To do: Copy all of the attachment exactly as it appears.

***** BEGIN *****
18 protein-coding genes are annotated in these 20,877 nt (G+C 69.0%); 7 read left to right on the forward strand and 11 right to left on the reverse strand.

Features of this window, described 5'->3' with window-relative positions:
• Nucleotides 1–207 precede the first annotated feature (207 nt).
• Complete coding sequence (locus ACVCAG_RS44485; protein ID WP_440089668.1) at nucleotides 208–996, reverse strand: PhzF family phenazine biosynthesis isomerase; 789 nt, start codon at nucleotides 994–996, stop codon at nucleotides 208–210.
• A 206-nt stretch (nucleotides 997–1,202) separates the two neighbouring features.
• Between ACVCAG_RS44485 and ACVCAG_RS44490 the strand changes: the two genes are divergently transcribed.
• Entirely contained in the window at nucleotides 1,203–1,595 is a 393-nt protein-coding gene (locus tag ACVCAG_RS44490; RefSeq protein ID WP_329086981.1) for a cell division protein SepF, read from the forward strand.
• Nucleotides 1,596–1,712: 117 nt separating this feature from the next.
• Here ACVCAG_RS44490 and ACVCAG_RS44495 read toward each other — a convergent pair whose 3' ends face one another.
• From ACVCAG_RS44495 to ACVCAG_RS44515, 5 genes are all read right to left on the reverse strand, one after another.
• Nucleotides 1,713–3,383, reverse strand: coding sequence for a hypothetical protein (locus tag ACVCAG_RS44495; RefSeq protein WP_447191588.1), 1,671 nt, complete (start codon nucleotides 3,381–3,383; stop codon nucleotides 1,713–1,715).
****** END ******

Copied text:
18 protein-coding genes are annotated in these 20,877 nt (G+C 69.0%); 7 read left to right on the forward strand and 11 right to left on the reverse strand.

Features of this window, described 5'->3' with window-relative positions:
• Nucleotides 1–207 precede the first annotated feature (207 nt).
• Complete coding sequence (locus ACVCAG_RS44485; protein ID WP_440089668.1) at nucleotides 208–996, reverse strand: PhzF family phenazine biosynthesis isomerase; 789 nt, start codon at nucleotides 994–996, stop codon at nucleotides 208–210.
• A 206-nt stretch (nucleotides 997–1,202) separates the two neighbouring features.
• Between ACVCAG_RS44485 and ACVCAG_RS44490 the strand changes: the two genes are divergently transcribed.
• Entirely contained in the window at nucleotides 1,203–1,595 is a 393-nt protein-coding gene (locus tag ACVCAG_RS44490; RefSeq protein ID WP_329086981.1) for a cell division protein SepF, read from the forward strand.
• Nucleotides 1,596–1,712: 117 nt separating this feature from the next.
• Here ACVCAG_RS44490 and ACVCAG_RS44495 read toward each other — a convergent pair whose 3' ends face one another.
• From ACVCAG_RS44495 to ACVCAG_RS44515, 5 genes are all read right to left on the reverse strand, one after another.
• Nucleotides 1,713–3,383, reverse strand: coding sequence for a hypothetical protein (locus tag ACVCAG_RS44495; RefSeq protein WP_447191588.1), 1,671 nt, complete (start codon nucleotides 3,381–3,383; stop codon nucleotides 1,713–1,715).